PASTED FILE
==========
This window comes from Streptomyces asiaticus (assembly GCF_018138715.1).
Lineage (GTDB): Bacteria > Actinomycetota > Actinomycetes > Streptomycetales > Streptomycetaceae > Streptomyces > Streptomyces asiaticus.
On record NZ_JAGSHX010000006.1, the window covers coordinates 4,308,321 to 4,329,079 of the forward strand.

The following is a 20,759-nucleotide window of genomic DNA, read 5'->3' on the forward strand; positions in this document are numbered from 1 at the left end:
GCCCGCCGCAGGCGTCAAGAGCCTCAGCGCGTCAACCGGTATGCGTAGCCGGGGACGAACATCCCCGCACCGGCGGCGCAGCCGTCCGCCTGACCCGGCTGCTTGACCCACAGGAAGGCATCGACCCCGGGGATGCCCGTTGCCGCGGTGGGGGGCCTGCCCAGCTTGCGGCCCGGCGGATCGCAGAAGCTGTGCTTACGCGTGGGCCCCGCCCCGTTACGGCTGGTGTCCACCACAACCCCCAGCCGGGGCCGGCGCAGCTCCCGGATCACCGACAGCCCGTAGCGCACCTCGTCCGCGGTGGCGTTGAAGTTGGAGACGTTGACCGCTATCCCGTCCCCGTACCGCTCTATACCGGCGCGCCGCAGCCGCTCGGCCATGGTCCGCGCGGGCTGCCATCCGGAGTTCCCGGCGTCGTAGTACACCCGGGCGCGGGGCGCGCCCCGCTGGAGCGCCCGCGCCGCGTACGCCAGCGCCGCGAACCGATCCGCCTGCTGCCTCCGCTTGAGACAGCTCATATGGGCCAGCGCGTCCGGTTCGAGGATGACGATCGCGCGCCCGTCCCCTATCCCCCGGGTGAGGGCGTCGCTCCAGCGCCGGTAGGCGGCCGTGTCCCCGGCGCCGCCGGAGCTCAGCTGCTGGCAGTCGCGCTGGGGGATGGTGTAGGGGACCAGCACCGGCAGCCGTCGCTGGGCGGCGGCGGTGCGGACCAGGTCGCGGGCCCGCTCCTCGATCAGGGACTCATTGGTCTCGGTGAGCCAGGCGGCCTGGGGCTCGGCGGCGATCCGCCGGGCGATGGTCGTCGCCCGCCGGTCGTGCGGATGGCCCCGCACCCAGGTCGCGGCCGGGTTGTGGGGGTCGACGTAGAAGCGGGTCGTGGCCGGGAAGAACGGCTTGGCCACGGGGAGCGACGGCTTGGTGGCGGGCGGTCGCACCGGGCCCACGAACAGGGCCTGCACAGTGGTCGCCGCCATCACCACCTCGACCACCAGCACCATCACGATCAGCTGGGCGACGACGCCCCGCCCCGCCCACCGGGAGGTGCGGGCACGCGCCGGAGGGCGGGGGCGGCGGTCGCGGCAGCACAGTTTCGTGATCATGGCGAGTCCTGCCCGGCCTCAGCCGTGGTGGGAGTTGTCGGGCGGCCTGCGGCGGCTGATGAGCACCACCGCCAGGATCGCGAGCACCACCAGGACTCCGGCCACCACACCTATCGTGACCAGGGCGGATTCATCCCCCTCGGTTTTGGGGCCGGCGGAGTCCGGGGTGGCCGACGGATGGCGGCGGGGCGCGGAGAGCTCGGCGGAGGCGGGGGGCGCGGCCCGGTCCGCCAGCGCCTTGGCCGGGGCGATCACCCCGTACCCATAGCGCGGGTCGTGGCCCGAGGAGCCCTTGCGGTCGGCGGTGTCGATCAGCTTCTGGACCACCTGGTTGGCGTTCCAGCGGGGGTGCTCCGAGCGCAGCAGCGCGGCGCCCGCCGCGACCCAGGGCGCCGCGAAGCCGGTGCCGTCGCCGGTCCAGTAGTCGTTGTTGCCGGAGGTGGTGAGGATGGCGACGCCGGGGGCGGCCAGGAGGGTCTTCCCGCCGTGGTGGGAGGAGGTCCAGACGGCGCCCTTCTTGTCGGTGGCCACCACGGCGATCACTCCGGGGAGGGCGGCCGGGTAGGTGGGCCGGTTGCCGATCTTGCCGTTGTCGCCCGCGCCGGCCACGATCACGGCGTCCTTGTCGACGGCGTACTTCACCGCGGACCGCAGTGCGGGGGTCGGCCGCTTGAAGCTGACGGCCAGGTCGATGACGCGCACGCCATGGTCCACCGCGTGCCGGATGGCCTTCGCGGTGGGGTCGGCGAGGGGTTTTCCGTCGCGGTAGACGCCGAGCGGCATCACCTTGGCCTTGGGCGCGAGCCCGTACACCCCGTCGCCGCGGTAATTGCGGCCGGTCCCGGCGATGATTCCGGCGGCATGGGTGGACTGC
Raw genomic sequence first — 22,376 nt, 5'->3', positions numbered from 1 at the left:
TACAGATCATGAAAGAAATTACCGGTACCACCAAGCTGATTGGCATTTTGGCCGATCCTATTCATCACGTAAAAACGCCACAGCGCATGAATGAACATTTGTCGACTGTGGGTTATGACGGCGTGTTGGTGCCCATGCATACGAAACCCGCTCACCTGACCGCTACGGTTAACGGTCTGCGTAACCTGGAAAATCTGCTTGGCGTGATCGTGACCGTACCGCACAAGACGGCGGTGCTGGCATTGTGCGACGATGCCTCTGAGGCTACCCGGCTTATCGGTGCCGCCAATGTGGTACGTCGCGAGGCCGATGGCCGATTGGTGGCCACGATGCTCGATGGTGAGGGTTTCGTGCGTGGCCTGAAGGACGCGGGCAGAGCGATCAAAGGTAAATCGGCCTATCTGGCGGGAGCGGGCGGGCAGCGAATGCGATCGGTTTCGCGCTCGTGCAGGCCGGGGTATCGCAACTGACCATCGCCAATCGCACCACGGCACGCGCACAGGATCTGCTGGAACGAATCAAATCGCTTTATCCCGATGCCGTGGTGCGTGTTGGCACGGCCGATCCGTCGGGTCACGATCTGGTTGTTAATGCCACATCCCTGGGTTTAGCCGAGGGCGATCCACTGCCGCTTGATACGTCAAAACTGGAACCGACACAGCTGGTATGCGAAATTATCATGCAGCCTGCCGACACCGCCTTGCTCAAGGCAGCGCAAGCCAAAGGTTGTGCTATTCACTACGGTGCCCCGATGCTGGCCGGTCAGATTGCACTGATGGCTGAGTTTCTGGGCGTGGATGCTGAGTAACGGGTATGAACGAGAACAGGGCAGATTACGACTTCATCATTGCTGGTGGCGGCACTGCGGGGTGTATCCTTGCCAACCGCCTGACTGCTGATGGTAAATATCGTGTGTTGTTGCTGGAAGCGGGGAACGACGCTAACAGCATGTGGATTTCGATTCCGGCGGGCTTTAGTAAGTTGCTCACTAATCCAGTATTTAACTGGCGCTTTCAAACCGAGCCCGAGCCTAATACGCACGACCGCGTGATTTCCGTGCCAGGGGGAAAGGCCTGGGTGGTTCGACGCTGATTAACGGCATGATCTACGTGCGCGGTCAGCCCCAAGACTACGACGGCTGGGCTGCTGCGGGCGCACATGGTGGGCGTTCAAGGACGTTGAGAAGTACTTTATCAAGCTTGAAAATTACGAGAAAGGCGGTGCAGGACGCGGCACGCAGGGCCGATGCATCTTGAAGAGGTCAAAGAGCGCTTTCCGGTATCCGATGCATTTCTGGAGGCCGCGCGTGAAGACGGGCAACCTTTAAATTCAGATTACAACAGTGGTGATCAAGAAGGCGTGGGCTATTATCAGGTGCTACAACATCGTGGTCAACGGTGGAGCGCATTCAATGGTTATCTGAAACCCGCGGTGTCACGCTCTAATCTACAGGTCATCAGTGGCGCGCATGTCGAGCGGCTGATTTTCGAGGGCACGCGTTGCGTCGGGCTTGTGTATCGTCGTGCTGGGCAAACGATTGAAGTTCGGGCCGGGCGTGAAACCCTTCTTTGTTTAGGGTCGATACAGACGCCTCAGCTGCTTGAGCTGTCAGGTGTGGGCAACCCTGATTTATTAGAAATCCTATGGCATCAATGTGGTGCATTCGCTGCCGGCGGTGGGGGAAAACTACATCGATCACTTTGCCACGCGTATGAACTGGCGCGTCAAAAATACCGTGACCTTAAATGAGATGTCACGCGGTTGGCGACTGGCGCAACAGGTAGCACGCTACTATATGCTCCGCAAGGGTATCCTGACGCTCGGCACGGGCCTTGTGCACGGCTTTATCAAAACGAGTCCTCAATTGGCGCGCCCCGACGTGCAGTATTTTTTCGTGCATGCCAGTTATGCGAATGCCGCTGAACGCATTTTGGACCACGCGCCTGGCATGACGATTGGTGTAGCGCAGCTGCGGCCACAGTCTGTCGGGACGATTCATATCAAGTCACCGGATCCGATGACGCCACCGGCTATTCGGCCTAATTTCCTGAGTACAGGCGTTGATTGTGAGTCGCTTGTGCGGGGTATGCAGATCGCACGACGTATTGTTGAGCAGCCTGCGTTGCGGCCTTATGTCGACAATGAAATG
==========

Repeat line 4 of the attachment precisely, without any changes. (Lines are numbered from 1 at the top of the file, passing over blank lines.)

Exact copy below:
The following is a 20,759-nucleotide window of genomic DNA, read 5'->3' on the forward strand; positions in this document are numbered from 1 at the left end: